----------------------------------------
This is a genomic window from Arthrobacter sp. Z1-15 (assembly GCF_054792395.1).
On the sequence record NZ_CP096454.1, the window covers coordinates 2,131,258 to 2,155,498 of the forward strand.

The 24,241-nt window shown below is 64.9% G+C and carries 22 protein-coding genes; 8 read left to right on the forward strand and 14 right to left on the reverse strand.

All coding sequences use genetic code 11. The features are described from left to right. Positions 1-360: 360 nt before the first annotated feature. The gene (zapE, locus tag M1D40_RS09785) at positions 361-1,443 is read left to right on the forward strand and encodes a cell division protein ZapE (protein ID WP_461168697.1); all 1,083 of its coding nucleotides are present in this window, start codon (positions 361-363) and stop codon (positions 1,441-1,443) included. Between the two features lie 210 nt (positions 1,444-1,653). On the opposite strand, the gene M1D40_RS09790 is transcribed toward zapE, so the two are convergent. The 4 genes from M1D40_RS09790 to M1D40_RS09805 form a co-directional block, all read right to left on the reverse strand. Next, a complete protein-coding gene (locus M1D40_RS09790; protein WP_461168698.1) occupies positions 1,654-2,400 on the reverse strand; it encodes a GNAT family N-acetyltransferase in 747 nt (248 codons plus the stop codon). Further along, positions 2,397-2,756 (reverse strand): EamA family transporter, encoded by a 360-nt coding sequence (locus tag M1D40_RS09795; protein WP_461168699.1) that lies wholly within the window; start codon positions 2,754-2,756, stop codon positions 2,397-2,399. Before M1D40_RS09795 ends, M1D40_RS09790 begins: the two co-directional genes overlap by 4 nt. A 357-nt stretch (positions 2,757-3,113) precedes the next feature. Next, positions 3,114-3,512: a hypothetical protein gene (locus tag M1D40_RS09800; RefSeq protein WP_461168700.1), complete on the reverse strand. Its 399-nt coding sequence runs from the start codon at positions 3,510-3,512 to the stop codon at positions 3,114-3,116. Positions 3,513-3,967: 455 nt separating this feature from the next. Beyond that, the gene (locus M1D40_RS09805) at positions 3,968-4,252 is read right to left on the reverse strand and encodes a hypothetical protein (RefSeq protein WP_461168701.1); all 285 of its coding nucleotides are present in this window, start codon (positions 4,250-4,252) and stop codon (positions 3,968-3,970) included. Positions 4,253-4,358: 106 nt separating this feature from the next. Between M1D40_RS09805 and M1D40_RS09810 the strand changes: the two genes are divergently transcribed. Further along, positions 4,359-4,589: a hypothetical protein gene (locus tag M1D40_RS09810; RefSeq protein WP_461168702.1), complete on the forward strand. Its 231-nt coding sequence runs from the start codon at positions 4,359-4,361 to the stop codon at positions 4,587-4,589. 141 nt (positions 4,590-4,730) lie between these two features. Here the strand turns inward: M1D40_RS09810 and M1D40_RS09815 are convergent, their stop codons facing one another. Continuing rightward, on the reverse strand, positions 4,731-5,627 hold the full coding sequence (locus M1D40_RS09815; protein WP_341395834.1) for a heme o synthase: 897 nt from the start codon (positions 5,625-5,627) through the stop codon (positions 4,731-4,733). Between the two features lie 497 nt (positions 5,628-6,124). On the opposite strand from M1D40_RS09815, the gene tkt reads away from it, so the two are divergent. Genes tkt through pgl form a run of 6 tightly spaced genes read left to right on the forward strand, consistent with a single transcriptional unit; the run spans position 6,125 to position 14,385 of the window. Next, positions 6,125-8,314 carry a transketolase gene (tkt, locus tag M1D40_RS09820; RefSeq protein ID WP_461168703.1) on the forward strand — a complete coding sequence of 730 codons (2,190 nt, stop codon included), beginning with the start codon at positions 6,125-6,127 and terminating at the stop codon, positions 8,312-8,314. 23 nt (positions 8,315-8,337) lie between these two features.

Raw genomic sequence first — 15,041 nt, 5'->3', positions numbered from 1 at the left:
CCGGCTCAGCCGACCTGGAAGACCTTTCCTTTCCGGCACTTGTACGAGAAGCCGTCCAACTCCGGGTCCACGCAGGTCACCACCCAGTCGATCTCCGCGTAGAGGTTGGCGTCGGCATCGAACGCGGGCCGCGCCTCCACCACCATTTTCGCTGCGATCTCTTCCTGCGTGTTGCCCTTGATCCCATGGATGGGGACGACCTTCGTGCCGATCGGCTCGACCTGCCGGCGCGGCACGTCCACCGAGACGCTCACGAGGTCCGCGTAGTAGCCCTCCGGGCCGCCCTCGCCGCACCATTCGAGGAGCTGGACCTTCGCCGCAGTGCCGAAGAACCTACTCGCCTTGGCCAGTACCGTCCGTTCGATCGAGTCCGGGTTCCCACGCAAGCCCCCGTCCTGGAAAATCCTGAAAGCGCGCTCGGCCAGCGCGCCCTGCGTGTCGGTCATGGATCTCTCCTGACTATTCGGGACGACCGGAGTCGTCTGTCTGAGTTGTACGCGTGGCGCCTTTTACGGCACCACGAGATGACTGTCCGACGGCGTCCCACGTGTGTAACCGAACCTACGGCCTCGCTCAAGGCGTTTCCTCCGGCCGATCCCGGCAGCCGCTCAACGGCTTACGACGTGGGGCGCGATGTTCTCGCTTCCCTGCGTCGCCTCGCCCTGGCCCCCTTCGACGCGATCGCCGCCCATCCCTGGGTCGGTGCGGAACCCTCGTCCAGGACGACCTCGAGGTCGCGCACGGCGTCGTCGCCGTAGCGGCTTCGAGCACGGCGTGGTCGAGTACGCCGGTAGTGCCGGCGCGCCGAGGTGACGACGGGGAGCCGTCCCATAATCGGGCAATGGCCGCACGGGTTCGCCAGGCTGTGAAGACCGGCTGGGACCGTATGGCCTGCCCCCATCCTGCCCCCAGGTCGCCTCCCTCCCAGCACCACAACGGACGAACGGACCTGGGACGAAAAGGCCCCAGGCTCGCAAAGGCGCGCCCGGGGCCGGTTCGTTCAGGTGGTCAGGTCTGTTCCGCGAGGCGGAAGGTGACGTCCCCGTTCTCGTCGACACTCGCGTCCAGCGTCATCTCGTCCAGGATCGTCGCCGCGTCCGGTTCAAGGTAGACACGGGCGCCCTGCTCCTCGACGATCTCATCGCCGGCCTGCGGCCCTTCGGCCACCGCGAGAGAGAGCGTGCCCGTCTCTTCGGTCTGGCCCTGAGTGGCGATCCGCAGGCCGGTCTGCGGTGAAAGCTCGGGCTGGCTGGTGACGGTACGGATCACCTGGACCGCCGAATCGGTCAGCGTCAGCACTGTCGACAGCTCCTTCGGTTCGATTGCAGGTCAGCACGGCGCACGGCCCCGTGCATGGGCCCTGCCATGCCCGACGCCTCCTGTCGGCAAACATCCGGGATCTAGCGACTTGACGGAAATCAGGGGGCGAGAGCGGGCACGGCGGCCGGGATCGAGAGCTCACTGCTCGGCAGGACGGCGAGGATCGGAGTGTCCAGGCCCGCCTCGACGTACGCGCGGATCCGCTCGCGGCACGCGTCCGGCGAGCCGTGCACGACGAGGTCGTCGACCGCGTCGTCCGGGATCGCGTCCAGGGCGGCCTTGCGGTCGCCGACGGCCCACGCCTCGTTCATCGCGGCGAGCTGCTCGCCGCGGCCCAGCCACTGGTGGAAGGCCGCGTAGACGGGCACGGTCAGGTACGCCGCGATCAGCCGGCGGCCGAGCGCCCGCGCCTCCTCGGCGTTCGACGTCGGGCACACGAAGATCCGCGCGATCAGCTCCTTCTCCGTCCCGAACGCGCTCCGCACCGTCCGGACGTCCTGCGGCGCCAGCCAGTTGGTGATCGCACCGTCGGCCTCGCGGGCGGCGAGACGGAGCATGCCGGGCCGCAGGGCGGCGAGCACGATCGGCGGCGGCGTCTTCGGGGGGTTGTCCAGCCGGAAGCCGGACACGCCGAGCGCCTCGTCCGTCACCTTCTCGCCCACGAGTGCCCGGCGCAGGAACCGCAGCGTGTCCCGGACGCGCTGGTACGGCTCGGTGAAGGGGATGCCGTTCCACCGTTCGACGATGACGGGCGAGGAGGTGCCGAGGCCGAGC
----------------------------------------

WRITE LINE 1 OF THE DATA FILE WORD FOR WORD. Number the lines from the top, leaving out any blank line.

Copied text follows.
This is a genomic window from Arthrobacter sp. Z1-15 (assembly GCF_054792395.1).